Alberta’s plan to fully protect the Castle wilderness area in southwestern Alberta is being both panned and praised by opposition parties.

The Notley government announced Friday that it would create two parks along the eastern slopes of the Rockies by expanding the existing wildland provincial park and adding a new provincial park. It will shut out logging, mining, and future oil and gas development in a 1,040-square kilometre area.

The plan, now out for public consultation, was immediately praised by environmentalists and quickly angered the forestry industry.

Opposition parties are also split on the decision to protect the entire wilderness area.

“The NDP are going to have to negotiate fair market compensation for land, lease and license holders affected by this move,” Wildrose Livingstone-Macleod MLA Pat Stier, who represents the area where the Castle is located, said in a news release. “With the NDP ending new natural resources industries in the Castle, Wildrose can only hope the development of the tourism industry can offset the economic impact of these decisions.”

He could not be reached for further comment on the weekend.

Richard Starke, the former tourism minister who’s now house leader for the Progressive Conservatives, warned it won’t be as easy as it seems for the NDP to bring in full protection for the Castle.

“It’s gorgeous, it has significant importance both culturally and historically, ecologically and environmentally as the headwaters,” he said in an interview Sunday. “Those are all things that everyone can agree on, but that’s sort of where the agreement ends.”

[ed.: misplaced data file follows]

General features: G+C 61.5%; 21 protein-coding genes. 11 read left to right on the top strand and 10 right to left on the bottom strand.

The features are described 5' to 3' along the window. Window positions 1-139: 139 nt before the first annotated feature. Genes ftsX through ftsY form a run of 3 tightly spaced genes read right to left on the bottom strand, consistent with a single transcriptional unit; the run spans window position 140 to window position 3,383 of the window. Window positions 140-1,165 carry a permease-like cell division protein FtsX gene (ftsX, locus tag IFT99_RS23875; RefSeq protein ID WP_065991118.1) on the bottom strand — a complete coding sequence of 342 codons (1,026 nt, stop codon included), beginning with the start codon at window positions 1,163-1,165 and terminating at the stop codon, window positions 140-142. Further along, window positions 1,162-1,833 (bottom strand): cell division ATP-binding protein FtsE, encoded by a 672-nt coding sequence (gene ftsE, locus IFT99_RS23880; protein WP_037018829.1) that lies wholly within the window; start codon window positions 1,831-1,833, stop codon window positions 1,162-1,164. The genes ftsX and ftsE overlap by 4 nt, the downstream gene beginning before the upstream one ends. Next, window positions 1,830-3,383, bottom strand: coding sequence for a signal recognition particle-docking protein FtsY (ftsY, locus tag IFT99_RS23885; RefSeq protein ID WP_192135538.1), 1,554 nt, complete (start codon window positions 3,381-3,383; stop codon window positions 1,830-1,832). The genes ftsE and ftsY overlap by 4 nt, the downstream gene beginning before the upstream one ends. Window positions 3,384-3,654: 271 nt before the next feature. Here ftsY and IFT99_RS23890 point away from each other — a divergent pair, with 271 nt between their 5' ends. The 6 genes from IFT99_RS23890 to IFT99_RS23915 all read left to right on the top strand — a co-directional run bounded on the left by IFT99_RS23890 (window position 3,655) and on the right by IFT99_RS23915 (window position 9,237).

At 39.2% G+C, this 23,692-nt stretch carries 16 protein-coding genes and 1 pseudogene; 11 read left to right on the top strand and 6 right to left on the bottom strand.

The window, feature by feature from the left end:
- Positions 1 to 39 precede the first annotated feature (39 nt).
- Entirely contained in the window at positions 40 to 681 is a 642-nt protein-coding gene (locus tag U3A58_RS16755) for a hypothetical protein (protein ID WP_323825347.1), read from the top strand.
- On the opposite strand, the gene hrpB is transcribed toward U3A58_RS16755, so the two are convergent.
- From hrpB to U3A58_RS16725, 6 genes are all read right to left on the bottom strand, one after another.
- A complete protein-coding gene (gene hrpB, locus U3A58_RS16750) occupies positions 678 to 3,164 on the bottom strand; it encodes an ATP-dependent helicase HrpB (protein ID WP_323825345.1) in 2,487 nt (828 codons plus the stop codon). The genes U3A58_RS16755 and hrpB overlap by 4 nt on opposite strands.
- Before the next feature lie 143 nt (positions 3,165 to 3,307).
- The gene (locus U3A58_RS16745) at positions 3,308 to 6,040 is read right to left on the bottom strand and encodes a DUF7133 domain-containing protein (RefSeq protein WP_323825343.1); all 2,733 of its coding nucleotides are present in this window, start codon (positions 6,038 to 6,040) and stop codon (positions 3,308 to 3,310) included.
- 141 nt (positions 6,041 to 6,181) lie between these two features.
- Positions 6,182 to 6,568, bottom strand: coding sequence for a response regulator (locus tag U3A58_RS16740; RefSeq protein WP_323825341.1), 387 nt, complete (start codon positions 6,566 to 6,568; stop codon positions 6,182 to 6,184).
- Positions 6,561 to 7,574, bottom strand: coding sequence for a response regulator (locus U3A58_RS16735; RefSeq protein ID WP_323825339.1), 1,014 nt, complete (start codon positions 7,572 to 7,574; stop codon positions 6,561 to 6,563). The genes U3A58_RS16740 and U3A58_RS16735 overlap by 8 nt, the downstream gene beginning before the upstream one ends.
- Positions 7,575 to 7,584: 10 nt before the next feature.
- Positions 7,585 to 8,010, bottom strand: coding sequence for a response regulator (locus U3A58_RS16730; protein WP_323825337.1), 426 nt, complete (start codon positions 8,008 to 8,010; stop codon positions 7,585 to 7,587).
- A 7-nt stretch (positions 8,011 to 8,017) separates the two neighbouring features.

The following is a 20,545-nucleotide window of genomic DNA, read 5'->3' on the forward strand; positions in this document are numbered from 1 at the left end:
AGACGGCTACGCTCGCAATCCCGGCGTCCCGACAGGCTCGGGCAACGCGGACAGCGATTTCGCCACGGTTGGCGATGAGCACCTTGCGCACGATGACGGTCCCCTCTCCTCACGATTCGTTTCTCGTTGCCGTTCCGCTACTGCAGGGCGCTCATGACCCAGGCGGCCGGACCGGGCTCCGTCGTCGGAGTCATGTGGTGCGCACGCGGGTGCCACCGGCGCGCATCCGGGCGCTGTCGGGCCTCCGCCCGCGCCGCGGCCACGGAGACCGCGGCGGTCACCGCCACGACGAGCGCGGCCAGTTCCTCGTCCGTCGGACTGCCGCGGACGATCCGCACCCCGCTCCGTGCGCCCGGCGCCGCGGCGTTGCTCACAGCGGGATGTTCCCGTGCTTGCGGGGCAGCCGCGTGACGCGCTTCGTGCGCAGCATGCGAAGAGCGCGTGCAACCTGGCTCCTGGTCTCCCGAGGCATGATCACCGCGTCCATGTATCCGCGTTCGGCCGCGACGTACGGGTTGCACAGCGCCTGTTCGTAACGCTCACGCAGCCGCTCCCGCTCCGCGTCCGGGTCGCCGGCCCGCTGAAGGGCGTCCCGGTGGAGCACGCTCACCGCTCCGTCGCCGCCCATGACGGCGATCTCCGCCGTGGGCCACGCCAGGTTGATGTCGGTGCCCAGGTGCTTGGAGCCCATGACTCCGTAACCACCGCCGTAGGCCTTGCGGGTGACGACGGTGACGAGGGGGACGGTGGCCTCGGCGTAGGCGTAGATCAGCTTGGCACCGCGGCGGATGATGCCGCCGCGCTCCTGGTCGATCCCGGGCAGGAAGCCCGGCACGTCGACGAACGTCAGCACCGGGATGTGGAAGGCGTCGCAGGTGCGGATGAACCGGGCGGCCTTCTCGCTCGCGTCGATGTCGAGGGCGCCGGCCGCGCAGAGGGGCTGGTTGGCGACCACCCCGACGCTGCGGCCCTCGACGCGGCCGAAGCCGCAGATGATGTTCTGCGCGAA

In August 2014, the Tories had committed to protecting a 546-square kilometre conservation area known as the Castle Wildland Provincial Park. It’s been managed as a park under the South Saskatchewan Regional Plan, but has never been formally designated by the province as a protected area.

Starke said his party is supportive of enhanced protection, but they don’t believe the outstanding issues in the area can be addressed within a 30-day consultation period.

“The forestry activity in the area was negotiated with the government in good faith,” he said, noting he believes it’s an important way to maintain a healthy forest without having to start conducting prescribed burns.

Similarly, he said off-road vehicle use has long been accepted in the area so that could be a tough negotiation.

At Friday’s press conference, Environment and Parks Minister Shannon Phillips said they expect most companies operating in the area will understand the importance of protecting it.

Decisions about off-road vehicle use and random camping, she added, will be part of the public consultation period over the coming month.

“We’ll be moving forward with a thoughtful and balanced approach,” she said at the time.

For his part, Alberta Liberal leader David Swann said he welcomes the added protection for the iconic area.

“This marks a victory of many years of work,” he said in a statement released late Friday. “The protection of the Castle area is vital to safeguarding our waterways, and I am pleased that action is being taken.

“This is a victory for Albertans.”